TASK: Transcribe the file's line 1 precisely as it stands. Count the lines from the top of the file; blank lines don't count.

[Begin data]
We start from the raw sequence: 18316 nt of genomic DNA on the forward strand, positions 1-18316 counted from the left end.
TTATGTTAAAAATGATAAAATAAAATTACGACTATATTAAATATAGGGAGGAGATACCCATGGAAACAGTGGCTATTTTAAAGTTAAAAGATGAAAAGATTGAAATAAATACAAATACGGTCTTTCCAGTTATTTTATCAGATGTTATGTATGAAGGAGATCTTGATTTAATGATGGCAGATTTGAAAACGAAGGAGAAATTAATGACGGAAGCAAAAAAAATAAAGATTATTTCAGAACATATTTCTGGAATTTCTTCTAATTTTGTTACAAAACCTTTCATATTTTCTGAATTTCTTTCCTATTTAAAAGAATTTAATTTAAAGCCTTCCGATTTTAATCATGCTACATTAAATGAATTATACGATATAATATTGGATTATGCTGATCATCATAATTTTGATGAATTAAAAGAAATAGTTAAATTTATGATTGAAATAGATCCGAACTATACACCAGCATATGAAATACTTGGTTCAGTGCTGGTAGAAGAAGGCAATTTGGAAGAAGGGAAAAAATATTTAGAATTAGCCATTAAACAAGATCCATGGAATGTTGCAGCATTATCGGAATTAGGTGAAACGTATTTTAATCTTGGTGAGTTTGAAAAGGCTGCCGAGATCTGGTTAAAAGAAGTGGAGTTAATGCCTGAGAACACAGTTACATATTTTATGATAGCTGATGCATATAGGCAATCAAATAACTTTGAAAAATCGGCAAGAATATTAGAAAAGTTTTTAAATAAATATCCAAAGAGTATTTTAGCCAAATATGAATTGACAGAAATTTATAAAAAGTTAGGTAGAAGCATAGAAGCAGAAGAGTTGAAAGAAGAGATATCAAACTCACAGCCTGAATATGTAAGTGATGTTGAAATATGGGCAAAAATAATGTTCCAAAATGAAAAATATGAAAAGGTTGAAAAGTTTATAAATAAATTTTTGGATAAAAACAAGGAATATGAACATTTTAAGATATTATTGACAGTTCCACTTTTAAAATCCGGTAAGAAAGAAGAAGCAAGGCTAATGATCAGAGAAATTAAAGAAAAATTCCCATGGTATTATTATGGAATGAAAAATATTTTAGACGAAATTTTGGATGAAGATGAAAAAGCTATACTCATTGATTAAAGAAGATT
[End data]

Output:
We start from the raw sequence: 18316 nt of genomic DNA on the forward strand, positions 1-18316 counted from the left end.